WHAT IS "MORALITY"?
The LiveReal Quiz
. . . can you take it?
beings, all over the earth,
have this curious idea that they ought to behave in a certain way,
and cannot really get rid of it."
- C. S. Lewis
"Blake the Clean"
"The most important human
is the striving for morality in our actions.
Our inner balance, and even our very existence depends on it.
Only morality in our actions
can give beauty and dignity to our lives."
- Albert Einstein
The word "morality"
often seems like a
word that's "wrong" to even bring up nowadays.
So why is that?
Well, maybe the way things are in modern
times, the whole issue of "morality" is as confusing
as it ever has been in the history of the planet . . . not that
we're (gasp) JUDGING it or anything . . .
"Similar to the concepts of virtue
[justice and injustice] are purely local and geographical;
that which is vicious in Paris turns up, as we know,
a virtue in Peking, and it is quite the same thing here;
that which is just in Isfahan
they call unjust in Copenhagen.
Amidst these manifold variations
do we discover anything constant?"
- Marquis de Sade
But still . .. .
What is it in movies that makes the good guys, "good"?
And what is it in movies that makes the bad guys, "bad"?
Maybe asking questions like this are wrong .. . .
(- well, we weren't really sure if it was or not.)
So the key question is still sitting there way in the
back corner of our brains, quietly asking: how should we live? And
These days, the most "simple" and "obvious"
questions often seem to get harder and harder to answer. In America
today, hundreds of cultures and moral codes are colliding into a
kind of moral casserole, and many of us disagree on such fundamental
things as "how to act" and "how to treat each other"
. . . almost to the point that almost everyone almost needs a daily
class in diplomacy to keep up with it all. Still, few people seem
to be aware of the extent and depth of confusion and disagreement
on these basic issues.
Here at LiveReal, ever searching for the big-burrito
answers, we're just trying to get to the root of the matter: What
is the best way to live? When we disagree on fundamentals, how should
we treat each other?
So here is the quiz, and if we're wrong for doing this
kind of thing . . . well . . .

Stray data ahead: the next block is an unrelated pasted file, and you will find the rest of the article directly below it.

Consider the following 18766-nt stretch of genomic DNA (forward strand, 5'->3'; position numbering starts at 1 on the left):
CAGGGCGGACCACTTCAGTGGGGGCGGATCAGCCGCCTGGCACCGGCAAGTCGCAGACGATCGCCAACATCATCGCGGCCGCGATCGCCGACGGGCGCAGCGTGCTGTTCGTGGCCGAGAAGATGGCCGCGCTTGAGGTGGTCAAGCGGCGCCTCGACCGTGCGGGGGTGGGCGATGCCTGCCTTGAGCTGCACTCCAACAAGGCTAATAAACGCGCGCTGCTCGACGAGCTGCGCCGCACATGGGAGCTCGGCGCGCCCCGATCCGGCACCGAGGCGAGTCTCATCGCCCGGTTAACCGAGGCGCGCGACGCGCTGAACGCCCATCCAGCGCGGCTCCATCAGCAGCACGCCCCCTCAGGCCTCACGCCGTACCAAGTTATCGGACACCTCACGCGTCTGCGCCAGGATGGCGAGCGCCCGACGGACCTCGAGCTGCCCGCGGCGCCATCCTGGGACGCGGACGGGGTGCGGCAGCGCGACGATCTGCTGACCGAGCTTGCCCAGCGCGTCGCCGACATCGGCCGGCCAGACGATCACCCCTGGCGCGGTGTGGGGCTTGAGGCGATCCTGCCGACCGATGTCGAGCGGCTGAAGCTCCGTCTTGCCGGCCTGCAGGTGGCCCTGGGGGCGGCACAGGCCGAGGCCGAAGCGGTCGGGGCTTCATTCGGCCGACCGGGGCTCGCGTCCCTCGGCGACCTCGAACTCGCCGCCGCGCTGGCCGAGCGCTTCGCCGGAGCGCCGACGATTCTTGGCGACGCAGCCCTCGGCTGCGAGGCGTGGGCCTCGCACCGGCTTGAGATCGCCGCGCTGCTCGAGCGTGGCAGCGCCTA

Talk about it
What Is "Morality"?
(multiple choice format)
A) The opposite of "fun".
B) Morality is the way everyone else thinks we should be
is the way we think everyone else should be
D) Something few people really speak about with much confidence any more, except when they're saying nobody should judge anybody.
You must conquer
your animal nature. |
E) Morality is a way that unhappy old folks enjoy making young folks unhappy too.
F) Whatever I do, or have done in the past, is what is "right" . . . and whatever you or anybody else does - or has done - that ticks me off, is "wrong."
G) Morality is a set
of rules given by a higher authority; if you conform to them, you
will be rewarded; if you don't conform to them, you will be punished.
H) "Who are you
to judge me?" - It's something that inherently implies "judging"
other people . . . and judging other people is immoral . . . so
therefore, morality is . . . immoral.
I) It's whatever or
whoever we "would" be, if we could ever just summon up
J) It doesn't matter
what it is, because we're all going to do whatever we feel like
K) It's something none
of us equally know anything about, a.k.a. Moral Flatland.
L) Whatever it is,
just don't "impose" it on someone else, or you're accused
of being evil (a.k.a. really immoral).
M) A description for
the way we learn to act, usually learned from television, movies,
peers, songs, and commercials.
N) What a prude uses to rationalize being a prude.
O) An arbitrary set
of rules which act as the glue of a community, a.k.a., a social
contract where different parties, human or animal, agree on.
P) Morality is the
effort to make yourself into what you are not, and failing.
Q) Morality is the
systematic imposition, by political leaders and parents, of their
own agenda to which you either conform or rebel.
R) Morality is the
ritual suppression of pleasure.
S) A predictable way
for one person or group of people to regularly feel superior to
another person or group of people.
T) H. G. Wells: "Jealousy
with a halo."
U) Morality is the
inner battle between the self (interest/indulgence) and duty - and
V) It's Moral Flatland, or everyone pretending
not to judge or even have an opinion of anyone else. (In other words,
all human beings are equally ignorant regarding moral absolutes,
and therefore have no right to comment upon the process for others
(i.e. Mother Theresa is equal to Adolf Hitler).
W) It's an illusion. a.k.a., just do whatever you
please. If it turns out you did something wrong, you can get off